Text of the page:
“Andy Goodpaster,” as everyone called him during his two decades as a military elder-statesman in Washington, would counsel that in any enterprise – especially military ones – it was invariably tempting but always fatal to confuse rhetoric and reality. He had personal experience. In the aftermath of World War II, as the formidable Colonel Andrew Goodpaster, engineer and soldier-scholar with a war record of some bravery, he was picked by Eisenhower to help transform NATO from rhetoric into a functioning military alliance.
Perhaps it is the new speed of communications in this era of America's first internet president that impels Barack Obama and some of his closest foreign policy aides and advisors to produce memoir style defenses of the administration's foreign policies even before they are out the door.
NATO’s 28 heads of state and government meet in Warsaw this Friday and Saturday in what has become a biannual event, whether or not the times demand it. Until Britain on June 23 voted to leave the European Union—the so-called Brexit—the NATO summit would have been pretty routine. It would have been limited to building on past decisions, though some with major consequences for European security, but it wouldn’t have set out in new directions. But now the summit will of necessity be anything but routine—or it will fail the test of history.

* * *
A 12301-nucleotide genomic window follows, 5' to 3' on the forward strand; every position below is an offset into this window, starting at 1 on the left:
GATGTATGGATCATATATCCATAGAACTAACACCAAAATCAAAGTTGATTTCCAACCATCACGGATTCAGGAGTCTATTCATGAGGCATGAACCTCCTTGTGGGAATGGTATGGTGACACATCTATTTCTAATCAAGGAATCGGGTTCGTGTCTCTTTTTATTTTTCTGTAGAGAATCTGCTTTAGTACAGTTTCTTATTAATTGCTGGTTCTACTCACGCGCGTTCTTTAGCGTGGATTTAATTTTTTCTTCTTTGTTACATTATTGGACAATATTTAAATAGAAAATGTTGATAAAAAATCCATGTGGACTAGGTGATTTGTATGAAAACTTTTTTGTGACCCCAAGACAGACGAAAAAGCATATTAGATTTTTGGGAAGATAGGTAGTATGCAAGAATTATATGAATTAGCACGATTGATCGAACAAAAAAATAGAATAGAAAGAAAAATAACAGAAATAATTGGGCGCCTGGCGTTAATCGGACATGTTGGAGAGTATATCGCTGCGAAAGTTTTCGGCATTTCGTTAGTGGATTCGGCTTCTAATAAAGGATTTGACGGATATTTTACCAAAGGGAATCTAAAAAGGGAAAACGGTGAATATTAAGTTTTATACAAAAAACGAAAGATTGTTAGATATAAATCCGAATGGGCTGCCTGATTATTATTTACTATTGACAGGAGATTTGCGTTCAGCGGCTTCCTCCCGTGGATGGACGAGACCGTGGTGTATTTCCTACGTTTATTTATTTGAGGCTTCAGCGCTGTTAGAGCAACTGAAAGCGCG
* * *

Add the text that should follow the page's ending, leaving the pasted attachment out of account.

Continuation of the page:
Who knew that the monumental Christmas tree glittering in front of Notre Dame of Paris last winter was funded by the Embassy of Russia? This allowed the leading public television channel in Russia to say: “This year, Parisians do not have enough money any more for their Christmas tree.” In spite of increasing Russian presence on the banks of the Seine, almost nobody in Paris heard about it.
Brexit, the wholly unpredicted vote of the British electorate to leave the European Union, faces Europe with its greatest political challenge in half a century. Less headlined is that Europe looks to be facing the biggest threat to its security over a like period. The NATO summit opening tomorrow (July 8) will be dominated by a single topic: how to defend the alliance’s Baltic members against Russian attack. The gathering in Warsaw will be the most consequential for NATO since the ending of the Cold War.
© COPYRIGHT THE EUROPEAN INSTITUTE 2009
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